Expert Review: Burton Ruler Step On Snowboard Boots · 2023
This review is my honest opinion of the snowboard boots, which I purchased with my own money in November of 2022.
About this Review: This review is my honest opinion of the snowboard boots, which I purchased with my own money in November of 2022.
The 2022 Burton Ruler Step On Snowboard Boots are great for stability and response. They are also durable and look sick, so I would recommend these for an intermediate rider or above.
About the boots I own
- Model: 2022 Burton Ruler
- Size: 11 regular
- Lacing type: BOA
- Height: 5’10”
- Weight: 200 lbs
- Street shoe size: 11
- Foot shape: Regular
- Experience: 20 years of snowboarding
- When I bought these: November 2022
- Days tested: 10
- Board: Gnu Billy Goat
- Bindings: Burton Step On X Re: Flex
- Where I’ve used it: MA, VT
- Terrain: Fresh snow (light), choppy conditions, fresh groomed, hard pack, ice, soft snow
How they perform
What I was looking for
I was specifically looking to try the Burton StepOn system. I wanted to see what it had to offer and if it could handle aggressive riding. I was curious if the ease of the StepOn system would provide the same comfort, responsiveness, and feel of a traditional boot and binding.
Why I chose this gear
I believe that the Burton name speaks for itself. I also have had my eye on Burton’s StepOn system since it was released. Burton boots also fit me better than DC StepOn options, and the Rulers looked great in all-black with just the Burton logo in white. I also could tell the boot was very durable and well built just by holding it. I looked at DC and K2 boots as well. (I’m a big fan of both companies and have owned products from them). The Burton Ruler boot fits me very well; it was a snug fit, but comfortably snug, providing really great support—which is key when using the StepOn system.
What I love about them
- Size: These boots definitely fit true to size. I wear an 11 and they fit just fine. There is a lot of room to adjust these boots too, with velcro liners and speedcord, plus the BOA system.
- Warmth: These are probably the warmest boots I have ever owned. They have a heat-reflective liner that has plenty of insulation to it. While it is a bulky liner, it has a soft inside, and my feet have never been cold as a result—even in single-digit temps.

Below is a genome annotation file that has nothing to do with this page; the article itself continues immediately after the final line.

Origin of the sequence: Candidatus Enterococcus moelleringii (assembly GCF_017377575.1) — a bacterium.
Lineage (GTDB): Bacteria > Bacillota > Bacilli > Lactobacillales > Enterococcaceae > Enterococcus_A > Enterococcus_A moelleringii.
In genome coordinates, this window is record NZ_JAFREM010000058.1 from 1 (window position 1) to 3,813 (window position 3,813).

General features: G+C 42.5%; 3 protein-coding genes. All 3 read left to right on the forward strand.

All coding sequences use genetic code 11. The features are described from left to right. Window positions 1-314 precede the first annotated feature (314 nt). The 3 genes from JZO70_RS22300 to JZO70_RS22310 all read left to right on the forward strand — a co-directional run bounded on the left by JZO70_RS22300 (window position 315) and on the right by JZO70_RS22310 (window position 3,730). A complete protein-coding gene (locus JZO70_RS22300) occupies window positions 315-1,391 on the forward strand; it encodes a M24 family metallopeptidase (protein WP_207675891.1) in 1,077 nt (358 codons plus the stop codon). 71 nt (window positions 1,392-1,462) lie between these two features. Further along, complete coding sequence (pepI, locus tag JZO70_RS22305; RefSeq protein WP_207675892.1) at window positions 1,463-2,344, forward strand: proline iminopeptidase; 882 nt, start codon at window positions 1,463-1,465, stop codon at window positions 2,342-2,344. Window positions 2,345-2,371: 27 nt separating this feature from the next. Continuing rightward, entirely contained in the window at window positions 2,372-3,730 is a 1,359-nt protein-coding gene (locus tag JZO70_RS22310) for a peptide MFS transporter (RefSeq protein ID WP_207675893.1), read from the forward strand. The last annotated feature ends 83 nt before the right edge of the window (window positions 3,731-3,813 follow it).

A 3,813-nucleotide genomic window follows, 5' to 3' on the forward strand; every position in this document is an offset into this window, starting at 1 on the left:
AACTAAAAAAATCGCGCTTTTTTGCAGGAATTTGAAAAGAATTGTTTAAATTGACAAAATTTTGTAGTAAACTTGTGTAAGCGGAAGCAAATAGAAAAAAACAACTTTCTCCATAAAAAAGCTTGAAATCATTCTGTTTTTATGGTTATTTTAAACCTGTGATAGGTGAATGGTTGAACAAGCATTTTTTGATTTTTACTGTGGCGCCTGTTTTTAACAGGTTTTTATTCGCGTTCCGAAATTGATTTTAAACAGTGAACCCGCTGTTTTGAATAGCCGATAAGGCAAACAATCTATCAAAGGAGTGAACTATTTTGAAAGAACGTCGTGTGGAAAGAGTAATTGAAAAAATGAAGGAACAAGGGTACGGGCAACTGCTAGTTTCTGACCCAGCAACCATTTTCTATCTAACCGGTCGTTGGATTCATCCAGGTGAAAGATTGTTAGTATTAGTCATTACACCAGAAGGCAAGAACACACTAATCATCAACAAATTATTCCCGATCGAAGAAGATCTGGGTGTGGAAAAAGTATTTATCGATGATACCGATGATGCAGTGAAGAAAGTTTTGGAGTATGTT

- Responsiveness: The build on this boot is so solid and it shows off in the responsiveness category. When I want to turn, twist, or pull, this boot acts like it is glued to my foot. It does whatever is asked of it, when asked.
- Grip: It features a very nice outsole with lots of grip and comfort when walking. Sticky, flat, and multiple small treads all provide this boot with great grip.
- Durability: So far, so good. It will be interesting to see how these hold up over time because I’m pretty hard on my gear. That being said, I ride very, very hard and there have been no durability issues yet.
Issues I’ve encountered
- Comfort: The first several rides in this boot were stiff and had some pressure points. Then, seemingly overnight the boots broke in and were comfortable. I wouldn’t brag about them being crazy comfortable, but I don’t have anything bad to say either. They probably took about five or six really good riding days to start breaking in for me.
- Shock absorption: I would call this boot pretty basic when it comes to shock absorption. It lands pretty hard and jolts my body on landings. This is more of an entry-level boot when it comes to this kind of technology.
- Ease of use: There’s too much to it for my liking. Open the boot, put my foot in, pull the tongue up, velcro the liner in two places, pull the internal adjustment cord, lock it in place, set the outer tongue, tighten the BOA. I don’t need that many steps for my boots.
- Weight: The boots are average weight for their construction. I don’t find them to be overly heavy or super light, they are right in the middle. As a result, I do not find them to affect my riding one way or the other.
- Versatility: These boots perform everywhere I want them to and are a good all-mountain boot. Whereas I would not recommend them for hiking into the backcountry or specific park use, they are suited for exploring different parts of the resort.
Favorite moment with this gear
My favorite moment with this gear was when my friends were all sitting down strapping in and I glided off the lift and right by them while I stepped on to my binding and kept cruising. This action resulted in two of my buddies commenting on how they needed to get the same setup. The cool part of the StepOn boots (and bindings), is if one rides a lot with skiers or by themself, the speed of stepping in is definitely a benefit that keeps one on the trail more often!
Value for the money vs. other options
For those who are strictly resort riders who pretty much stick to the marked trails, these boots are great. However, for more advanced riders who tend to get into a lot of different types of riding, or want versatility, there are better-equipped more terrain and style-specific options out there.
In my opinion, the K2 Raider boot is less expensive and more of a “do-it-all” boot with extreme comfort, simple adjustability, and good shock absorption. Or for a similar price point, the K2 Thraxis has way more top-of-the-line technology and is a great set up for riders who like a stiff boot that holds up in extreme conditions.
These boots are great for those who hate wasting time sitting down and strapping in instead of cruising groomers and bombing around the resort.